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Published on March 17th, 2017 | by Tina Casey


New Life For Energy Zombie: NASA Pens A Love Letter To Jet Biofuel

March 17th, 2017 by  

The biofuel industry has had its ups and downs, so the latest news from NASA should warm a few hearts. The US aerospace agency has just released the results of a new study demonstrating that biofuels used in jet engines shave a good 50 to 75% off particle emissions.

Those of you looking for some good news regarding biofuels and carbon emissions will have to look at some other study, but the results still indicate a very promising pathway for reducing the climate effects of air travel.

Camelina Makes A Comeback

The new jet engine study is the result of an international effort with the participation of Germany and Canada.

The tests involved taking NASA’s four-engine “workhorse” DC-8 on flights up to 40,000 feet using a one to one blend of biofuel and standard jet fuel.

The biofuel in question was derived from the camelina plant. If that name rings a bell run right out and buy yourself a cigar.

Camelina was an early fan favorite for next-generation biofuels biofuels that don’t depend on food crops for humans. It’s a scrawny, weedy looking oilseed plant also known as false flax:

camelina biofuel energy via USDA

Back in 2009 the US Navy began testing camelina biofuel in its Super Hornet, and the US Air Force followed up in 2011 with camelina-powered air demos featuring the legendary Thunderbirds team.

More recently, last year KLM Dutch Airlines launched a test run of 80 flights to compare camelina jet fuel to kerosene.

More Biofuel, Less Soot

The NASA study comes under the agency’s Alternative Fuel Effects on Contrails and Cruise Emissions Study program.

That program addresses concerns over the potential climate effects of contrails that linger in the atmosphere:

Researchers are most interested in persistent contrails because they create long-lasting, and sometimes extensive, clouds that would not normally form in the atmosphere, and are believed to be a factor in influencing Earth’s environment.

That’s not quite what the contrail conspiracy theorists have in mind, but it’s still a big issue. Here’s the NASA take:

…contrails, and the cirrus clouds that evolve from them, have a larger impact on Earth’s atmosphere than all the aviation-related carbon dioxide emissions since the first powered flight by the Wright brothers.


So far the research indicates that particle emissions — aka soot — from jet engines are a “major driver” of contrail formation, so a significant reduction in soot from jet engines could become an important factor in efforts to control climate change.

Let’s Hear It For NASA

Gathering the data for the study was a whole story in itself, involving three teams of fliers trailing behind the DC-8 to measure emissions in actual flight conditions ranging a distance of 300 feet to 20 miles.

That’s where Germany and Canada come in. The three trailing jets were the German Aerospace Center’s research veteran Falcon 20-E5 and the National Research Council of Canada’s CT-133.

Here’s a snippet from the study abstract (published in the journal Nature) explaining the significance of the research effort:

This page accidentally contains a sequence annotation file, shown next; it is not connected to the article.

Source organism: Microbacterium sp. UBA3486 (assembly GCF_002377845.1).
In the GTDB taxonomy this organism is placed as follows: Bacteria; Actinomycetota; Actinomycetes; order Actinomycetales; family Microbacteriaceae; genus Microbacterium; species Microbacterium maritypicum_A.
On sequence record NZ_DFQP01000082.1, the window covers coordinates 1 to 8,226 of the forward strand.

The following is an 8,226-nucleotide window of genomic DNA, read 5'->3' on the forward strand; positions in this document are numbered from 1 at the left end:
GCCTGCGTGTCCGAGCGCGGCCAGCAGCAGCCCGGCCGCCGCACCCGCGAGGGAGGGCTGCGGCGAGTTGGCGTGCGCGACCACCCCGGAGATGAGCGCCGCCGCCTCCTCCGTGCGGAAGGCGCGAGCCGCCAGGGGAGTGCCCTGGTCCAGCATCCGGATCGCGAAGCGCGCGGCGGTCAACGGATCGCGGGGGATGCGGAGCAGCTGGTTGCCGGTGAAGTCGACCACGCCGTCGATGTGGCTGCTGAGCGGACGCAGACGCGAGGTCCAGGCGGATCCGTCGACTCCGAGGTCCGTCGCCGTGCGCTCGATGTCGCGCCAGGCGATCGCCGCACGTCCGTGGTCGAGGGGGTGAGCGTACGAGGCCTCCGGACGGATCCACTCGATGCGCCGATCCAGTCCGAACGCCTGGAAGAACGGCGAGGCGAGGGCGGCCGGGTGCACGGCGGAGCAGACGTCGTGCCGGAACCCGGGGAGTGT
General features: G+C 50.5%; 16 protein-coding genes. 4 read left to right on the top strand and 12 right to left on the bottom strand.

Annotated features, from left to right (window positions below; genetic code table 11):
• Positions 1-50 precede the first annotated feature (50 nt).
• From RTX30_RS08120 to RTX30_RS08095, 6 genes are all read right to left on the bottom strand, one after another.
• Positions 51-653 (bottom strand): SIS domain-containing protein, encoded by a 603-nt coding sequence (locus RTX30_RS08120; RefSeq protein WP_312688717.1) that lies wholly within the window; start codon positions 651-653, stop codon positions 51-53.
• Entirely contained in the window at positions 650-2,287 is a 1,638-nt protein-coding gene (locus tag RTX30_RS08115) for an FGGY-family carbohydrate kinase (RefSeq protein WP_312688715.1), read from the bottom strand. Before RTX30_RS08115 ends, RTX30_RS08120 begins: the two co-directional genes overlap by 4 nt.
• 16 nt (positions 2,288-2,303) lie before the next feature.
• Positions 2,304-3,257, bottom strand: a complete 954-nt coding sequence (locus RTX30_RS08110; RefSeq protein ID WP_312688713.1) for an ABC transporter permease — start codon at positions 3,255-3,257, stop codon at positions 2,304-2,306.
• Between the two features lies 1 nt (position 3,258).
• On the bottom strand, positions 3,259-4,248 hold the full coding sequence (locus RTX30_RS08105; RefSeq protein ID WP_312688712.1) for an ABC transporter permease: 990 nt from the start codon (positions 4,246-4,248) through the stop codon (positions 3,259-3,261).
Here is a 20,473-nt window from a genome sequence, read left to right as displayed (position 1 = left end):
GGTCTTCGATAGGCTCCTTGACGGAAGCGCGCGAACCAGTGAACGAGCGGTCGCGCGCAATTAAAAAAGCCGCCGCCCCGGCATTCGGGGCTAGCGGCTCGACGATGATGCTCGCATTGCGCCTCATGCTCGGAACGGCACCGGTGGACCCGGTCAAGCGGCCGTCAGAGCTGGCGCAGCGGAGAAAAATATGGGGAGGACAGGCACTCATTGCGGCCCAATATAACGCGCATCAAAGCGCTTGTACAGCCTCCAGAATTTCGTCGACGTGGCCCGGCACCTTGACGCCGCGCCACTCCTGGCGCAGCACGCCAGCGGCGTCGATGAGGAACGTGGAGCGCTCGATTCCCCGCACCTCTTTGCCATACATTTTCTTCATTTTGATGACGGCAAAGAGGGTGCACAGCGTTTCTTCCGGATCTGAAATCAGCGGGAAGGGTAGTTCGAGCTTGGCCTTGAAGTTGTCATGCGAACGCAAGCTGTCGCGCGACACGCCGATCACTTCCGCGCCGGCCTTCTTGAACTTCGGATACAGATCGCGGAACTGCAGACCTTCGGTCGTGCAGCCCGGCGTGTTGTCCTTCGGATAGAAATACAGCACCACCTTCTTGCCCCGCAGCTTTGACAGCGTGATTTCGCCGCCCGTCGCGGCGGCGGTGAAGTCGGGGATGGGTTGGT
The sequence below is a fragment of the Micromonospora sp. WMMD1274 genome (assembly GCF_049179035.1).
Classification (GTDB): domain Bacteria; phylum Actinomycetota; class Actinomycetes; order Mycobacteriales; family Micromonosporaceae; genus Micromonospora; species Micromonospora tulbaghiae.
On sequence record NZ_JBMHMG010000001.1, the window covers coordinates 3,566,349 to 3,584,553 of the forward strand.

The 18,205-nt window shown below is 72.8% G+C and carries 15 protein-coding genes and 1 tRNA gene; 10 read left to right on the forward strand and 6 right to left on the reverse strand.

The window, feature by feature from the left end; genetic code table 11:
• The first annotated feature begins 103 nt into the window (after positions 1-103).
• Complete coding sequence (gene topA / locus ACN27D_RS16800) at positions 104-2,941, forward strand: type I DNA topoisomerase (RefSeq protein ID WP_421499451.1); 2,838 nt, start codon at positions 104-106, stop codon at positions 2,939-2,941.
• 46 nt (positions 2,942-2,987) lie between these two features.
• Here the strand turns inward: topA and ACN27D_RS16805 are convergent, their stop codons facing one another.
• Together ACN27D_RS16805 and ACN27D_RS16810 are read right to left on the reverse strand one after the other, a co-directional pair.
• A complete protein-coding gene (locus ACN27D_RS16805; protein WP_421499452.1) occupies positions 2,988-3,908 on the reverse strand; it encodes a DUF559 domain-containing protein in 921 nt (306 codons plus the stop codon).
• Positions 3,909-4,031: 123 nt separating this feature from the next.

Modelling studies of the present and future effects of aviation on climate require detailed information about the number of aerosol particles emitted per kilogram of fuel burned and the microphysical properties of those aerosols that are relevant for cloud formation2. However, previous observational data at cruise altitudes are sparse for engines burning conventional fuels2, 3, and no data have previously been reported for biofuel use in-flight.

So, good thing the folks at NASA wrapped up this important study in time for President Trump’s forthcoming budget cuts.

According to Trump’s budget director Mick Mulvaney, federal spending on anything to do with climate change is a “waste of your money.”

Mulvaney and his team could be in for a rough ride in that regard. Aside from pushback in Congress, they’ll have to duke it out with Trump’s powerful Secretary of Defense James Mattis, who is known for supporting climate action as a matter of — you guessed it — national defense.

Aside from facing down Mulvaney and other Trump Administration officials (we’re talking about you, Scott Pruitt), Mattis may also have to stare down Silicon Valley billionaire Peter Thiel (this guy), the climate skeptic and Muslim ban supporter who has become an influential voice in Trump’s ear.

Assuming that NASA jet emissions research survives the Trump budget, keep an eye on the agency’s end goal of using biofuel to power its stealthy supersonic X-plane passenger jet:

NASA jet with biofuel energy

The experimental aircraft is still on the drawing board, so stay tuned for that.

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Images: top (screenshot) via NASA, middle via USDA, bottom via NASA.

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About the Author

specializes in military and corporate sustainability, advanced technology, emerging materials, biofuels, and water and wastewater issues. Tina’s articles are reposted frequently on Reuters, Scientific American, and many other sites. Views expressed are her own. Follow her on Twitter @TinaMCasey and Google+.

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